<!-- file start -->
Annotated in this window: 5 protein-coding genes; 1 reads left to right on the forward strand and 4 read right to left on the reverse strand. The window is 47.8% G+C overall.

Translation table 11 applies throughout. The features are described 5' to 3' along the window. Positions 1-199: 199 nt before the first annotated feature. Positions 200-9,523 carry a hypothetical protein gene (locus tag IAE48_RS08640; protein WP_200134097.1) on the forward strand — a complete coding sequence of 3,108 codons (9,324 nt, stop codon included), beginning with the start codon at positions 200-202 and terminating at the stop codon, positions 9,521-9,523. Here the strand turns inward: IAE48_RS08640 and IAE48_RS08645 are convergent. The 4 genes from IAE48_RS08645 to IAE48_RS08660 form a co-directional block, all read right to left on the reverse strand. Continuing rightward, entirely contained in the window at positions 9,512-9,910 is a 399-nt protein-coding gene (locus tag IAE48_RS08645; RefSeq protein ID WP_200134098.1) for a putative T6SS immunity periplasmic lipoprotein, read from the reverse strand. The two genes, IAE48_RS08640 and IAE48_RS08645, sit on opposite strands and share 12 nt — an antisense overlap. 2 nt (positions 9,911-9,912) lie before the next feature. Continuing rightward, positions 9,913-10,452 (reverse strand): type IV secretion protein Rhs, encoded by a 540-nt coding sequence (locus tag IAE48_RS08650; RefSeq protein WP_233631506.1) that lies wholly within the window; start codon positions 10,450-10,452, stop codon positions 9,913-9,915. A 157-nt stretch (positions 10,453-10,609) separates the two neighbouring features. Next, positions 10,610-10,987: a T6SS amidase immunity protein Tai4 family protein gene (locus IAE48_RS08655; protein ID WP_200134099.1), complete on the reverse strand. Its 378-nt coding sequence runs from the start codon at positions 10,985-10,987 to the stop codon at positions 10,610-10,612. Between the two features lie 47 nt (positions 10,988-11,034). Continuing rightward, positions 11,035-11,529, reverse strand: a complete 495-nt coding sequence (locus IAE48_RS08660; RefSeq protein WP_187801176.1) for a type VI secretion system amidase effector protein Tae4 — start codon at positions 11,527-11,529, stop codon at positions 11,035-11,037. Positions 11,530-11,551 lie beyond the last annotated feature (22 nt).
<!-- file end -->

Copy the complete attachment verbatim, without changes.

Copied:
Annotated in this window: 5 protein-coding genes; 1 reads left to right on the forward strand and 4 read right to left on the reverse strand. The window is 47.8% G+C overall.

Translation table 11 applies throughout. The features are described 5' to 3' along the window. Positions 1-199: 199 nt before the first annotated feature. Positions 200-9,523 carry a hypothetical protein gene (locus tag IAE48_RS08640; protein WP_200134097.1) on the forward strand — a complete coding sequence of 3,108 codons (9,324 nt, stop codon included), beginning with the start codon at positions 200-202 and terminating at the stop codon, positions 9,521-9,523. Here the strand turns inward: IAE48_RS08640 and IAE48_RS08645 are convergent. The 4 genes from IAE48_RS08645 to IAE48_RS08660 form a co-directional block, all read right to left on the reverse strand. Continuing rightward, entirely contained in the window at positions 9,512-9,910 is a 399-nt protein-coding gene (locus tag IAE48_RS08645; RefSeq protein ID WP_200134098.1) for a putative T6SS immunity periplasmic lipoprotein, read from the reverse strand. The two genes, IAE48_RS08640 and IAE48_RS08645, sit on opposite strands and share 12 nt — an antisense overlap. 2 nt (positions 9,911-9,912) lie before the next feature. Continuing rightward, positions 9,913-10,452 (reverse strand): type IV secretion protein Rhs, encoded by a 540-nt coding sequence (locus tag IAE48_RS08650; RefSeq protein WP_233631506.1) that lies wholly within the window; start codon positions 10,450-10,452, stop codon positions 9,913-9,915. A 157-nt stretch (positions 10,453-10,609) separates the two neighbouring features. Next, positions 10,610-10,987: a T6SS amidase immunity protein Tai4 family protein gene (locus IAE48_RS08655; protein ID WP_200134099.1), complete on the reverse strand. Its 378-nt coding sequence runs from the start codon at positions 10,985-10,987 to the stop codon at positions 10,610-10,612. Between the two features lie 47 nt (positions 10,988-11,034). Continuing rightward, positions 11,035-11,529, reverse strand: a complete 495-nt coding sequence (locus IAE48_RS08660; RefSeq protein WP_187801176.1) for a type VI secretion system amidase effector protein Tae4 — start codon at positions 11,527-11,529, stop codon at positions 11,035-11,037. Positions 11,530-11,551 lie beyond the last annotated feature (22 nt).